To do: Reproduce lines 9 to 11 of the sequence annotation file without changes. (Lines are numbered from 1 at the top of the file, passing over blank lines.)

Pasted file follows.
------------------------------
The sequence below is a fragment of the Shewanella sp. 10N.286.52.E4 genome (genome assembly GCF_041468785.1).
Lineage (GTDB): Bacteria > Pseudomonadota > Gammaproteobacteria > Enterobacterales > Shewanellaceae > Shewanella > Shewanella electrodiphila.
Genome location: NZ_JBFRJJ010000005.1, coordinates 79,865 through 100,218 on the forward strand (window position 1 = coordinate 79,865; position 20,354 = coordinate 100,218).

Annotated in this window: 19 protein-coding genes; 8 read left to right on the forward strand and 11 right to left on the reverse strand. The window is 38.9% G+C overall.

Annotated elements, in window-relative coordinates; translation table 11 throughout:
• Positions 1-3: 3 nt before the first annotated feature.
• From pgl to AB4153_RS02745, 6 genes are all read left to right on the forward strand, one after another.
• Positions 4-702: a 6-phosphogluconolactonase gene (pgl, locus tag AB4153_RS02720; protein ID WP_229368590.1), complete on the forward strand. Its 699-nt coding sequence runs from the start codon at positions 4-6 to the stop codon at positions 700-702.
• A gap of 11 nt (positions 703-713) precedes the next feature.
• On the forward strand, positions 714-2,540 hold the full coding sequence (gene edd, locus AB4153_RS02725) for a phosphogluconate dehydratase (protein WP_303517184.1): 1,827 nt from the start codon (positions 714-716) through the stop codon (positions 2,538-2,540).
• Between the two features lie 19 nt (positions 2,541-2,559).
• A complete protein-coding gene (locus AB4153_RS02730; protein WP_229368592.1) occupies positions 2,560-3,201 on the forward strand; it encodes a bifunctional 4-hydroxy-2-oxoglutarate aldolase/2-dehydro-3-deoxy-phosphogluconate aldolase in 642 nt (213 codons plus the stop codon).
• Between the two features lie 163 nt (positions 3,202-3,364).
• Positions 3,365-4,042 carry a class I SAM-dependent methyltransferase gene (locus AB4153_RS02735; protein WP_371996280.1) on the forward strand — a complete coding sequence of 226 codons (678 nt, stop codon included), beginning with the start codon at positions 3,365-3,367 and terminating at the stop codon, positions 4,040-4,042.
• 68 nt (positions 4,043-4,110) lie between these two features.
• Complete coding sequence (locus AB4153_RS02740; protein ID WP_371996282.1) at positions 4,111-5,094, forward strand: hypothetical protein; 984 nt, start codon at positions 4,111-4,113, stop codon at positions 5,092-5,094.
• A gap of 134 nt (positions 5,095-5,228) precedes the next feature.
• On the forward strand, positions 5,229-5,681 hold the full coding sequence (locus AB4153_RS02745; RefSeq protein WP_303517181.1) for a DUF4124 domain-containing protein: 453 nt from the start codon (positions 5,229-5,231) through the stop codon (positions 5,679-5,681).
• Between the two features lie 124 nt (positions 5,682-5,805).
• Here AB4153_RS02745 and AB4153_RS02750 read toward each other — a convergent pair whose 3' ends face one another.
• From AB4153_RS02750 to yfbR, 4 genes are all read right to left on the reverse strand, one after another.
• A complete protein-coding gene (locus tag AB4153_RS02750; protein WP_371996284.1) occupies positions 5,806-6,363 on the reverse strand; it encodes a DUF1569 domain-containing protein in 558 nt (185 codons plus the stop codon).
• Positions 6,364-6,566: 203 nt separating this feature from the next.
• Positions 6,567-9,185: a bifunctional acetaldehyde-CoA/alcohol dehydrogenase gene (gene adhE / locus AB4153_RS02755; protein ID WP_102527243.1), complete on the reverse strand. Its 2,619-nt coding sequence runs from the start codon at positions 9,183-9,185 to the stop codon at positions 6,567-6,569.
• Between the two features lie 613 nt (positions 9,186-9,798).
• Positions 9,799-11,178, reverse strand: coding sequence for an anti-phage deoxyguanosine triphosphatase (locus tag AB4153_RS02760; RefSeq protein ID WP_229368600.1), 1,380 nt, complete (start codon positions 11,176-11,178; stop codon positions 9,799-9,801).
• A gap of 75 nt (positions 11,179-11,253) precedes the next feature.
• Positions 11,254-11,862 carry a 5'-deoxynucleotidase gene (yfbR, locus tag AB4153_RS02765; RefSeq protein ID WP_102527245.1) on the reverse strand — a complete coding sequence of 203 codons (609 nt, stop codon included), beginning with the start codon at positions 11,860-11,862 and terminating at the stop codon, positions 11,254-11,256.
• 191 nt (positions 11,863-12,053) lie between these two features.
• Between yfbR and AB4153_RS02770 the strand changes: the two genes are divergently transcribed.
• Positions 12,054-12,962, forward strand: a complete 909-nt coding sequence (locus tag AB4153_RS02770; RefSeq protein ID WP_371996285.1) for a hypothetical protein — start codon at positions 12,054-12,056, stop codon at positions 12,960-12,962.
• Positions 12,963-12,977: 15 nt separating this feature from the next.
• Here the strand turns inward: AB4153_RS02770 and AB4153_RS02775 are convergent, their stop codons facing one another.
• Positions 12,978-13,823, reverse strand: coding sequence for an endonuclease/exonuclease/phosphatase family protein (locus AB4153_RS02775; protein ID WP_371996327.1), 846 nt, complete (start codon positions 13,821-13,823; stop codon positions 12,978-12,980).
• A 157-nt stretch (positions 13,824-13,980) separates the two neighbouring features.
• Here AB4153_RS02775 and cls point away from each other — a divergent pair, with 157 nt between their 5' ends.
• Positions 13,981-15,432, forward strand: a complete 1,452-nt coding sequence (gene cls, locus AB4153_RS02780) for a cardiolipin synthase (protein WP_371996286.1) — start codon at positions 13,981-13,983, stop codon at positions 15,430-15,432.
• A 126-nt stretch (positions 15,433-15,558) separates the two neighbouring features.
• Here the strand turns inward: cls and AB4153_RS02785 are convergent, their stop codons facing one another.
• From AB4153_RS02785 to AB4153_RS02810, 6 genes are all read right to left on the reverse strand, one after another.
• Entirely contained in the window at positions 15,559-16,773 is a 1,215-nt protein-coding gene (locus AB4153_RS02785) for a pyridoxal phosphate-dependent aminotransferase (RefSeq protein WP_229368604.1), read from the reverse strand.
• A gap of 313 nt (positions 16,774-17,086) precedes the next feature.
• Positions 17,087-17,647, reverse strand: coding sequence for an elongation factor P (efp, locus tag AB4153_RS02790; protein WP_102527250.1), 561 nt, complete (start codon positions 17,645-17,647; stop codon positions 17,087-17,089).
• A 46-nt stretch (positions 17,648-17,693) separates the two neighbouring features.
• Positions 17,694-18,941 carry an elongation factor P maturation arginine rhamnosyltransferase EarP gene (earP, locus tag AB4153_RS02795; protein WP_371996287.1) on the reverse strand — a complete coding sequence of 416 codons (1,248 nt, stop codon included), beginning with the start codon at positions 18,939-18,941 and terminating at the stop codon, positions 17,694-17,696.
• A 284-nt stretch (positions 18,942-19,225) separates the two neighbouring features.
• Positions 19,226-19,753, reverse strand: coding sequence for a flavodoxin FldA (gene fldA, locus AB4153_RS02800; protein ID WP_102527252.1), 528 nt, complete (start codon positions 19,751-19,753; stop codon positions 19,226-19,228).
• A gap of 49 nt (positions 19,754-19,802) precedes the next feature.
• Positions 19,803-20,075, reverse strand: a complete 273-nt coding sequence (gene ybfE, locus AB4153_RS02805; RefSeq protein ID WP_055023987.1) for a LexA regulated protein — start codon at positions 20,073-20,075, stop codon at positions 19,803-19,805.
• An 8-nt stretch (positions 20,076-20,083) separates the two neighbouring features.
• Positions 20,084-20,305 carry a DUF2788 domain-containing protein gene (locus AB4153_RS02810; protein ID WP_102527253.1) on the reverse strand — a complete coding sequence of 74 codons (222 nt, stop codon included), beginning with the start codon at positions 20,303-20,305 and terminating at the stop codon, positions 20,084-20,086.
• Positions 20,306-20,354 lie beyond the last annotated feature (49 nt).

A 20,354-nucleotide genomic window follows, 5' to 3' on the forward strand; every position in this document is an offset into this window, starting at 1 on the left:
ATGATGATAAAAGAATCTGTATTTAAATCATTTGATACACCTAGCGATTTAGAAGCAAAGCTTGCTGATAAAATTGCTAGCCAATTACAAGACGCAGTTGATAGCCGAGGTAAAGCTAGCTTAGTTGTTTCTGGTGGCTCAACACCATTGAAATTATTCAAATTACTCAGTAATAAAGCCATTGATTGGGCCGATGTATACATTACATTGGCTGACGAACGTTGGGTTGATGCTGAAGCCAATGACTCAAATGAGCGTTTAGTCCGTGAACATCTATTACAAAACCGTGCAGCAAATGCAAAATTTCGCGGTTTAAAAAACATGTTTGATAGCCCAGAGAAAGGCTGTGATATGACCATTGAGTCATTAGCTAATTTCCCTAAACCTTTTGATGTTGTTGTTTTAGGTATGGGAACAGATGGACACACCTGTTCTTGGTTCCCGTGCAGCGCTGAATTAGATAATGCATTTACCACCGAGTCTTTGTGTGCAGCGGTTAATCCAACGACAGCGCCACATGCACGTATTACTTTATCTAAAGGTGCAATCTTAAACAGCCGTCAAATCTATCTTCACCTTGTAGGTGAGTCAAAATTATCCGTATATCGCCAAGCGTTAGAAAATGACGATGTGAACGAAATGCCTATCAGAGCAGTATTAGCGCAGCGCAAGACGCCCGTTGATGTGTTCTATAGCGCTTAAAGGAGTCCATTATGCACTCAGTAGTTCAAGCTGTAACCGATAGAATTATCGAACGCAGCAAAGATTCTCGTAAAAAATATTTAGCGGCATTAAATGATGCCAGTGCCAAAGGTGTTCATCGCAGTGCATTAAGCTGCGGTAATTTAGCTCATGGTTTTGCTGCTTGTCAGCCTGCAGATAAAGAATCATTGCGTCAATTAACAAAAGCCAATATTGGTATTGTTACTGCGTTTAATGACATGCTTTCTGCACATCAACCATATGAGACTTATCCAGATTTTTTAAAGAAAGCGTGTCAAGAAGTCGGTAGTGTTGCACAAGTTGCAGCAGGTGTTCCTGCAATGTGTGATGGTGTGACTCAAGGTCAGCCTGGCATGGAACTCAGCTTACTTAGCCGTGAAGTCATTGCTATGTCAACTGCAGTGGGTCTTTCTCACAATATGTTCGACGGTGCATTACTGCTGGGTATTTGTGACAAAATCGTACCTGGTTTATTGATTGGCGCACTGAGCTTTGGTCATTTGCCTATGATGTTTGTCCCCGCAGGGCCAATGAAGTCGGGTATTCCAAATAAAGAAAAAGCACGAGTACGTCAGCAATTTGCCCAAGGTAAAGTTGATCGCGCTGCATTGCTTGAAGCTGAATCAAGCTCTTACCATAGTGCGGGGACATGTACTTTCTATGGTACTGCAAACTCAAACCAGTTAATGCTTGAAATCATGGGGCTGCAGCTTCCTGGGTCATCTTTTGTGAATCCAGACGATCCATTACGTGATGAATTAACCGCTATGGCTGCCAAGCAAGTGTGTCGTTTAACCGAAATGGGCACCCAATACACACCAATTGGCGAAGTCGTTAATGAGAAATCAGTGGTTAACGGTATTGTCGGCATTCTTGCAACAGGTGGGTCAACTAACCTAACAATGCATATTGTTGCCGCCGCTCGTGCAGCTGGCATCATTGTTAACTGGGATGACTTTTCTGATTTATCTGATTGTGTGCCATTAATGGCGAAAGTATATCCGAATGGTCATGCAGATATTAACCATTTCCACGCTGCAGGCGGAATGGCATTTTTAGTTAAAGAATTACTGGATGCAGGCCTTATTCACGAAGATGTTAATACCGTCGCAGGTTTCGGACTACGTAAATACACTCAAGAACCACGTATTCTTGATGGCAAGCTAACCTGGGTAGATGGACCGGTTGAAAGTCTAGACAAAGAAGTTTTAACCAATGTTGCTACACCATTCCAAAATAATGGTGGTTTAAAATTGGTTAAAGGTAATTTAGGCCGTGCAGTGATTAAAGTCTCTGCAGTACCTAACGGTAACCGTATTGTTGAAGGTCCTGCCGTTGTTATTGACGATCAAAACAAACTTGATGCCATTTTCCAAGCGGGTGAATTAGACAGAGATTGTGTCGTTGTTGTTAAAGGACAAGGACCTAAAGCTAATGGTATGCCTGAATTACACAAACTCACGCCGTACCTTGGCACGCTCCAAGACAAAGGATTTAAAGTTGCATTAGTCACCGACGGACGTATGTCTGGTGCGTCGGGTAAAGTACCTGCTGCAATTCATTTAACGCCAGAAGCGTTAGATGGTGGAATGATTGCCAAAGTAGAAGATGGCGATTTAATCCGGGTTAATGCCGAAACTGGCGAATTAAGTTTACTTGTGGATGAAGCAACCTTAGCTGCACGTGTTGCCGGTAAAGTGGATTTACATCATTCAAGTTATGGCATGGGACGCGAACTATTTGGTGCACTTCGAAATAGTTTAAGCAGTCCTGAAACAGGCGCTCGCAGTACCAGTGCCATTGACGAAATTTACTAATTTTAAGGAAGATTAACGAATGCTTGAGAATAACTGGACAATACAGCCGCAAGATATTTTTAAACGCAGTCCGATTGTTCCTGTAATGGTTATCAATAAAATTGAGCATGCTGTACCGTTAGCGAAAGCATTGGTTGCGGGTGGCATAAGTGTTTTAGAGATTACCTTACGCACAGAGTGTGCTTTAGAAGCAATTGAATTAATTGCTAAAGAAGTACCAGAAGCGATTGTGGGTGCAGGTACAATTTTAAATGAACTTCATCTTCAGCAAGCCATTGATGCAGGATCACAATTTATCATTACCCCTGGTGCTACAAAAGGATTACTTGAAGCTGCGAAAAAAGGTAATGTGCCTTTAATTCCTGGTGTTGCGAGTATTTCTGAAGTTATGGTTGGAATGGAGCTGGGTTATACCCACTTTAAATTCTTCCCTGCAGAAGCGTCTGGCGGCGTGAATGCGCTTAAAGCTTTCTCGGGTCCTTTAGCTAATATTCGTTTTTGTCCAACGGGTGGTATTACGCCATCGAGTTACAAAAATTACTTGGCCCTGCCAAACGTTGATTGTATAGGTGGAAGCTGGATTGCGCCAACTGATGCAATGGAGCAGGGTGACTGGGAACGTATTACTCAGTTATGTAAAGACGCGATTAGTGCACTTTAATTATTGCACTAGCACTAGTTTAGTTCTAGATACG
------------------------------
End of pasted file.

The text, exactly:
• A gap of 11 nt (positions 703-713) precedes the next feature.
• On the forward strand, positions 714-2,540 hold the full coding sequence (gene edd, locus AB4153_RS02725) for a phosphogluconate dehydratase (protein WP_303517184.1): 1,827 nt from the start codon (positions 714-716) through the stop codon (positions 2,538-2,540).
• Between the two features lie 19 nt (positions 2,541-2,559).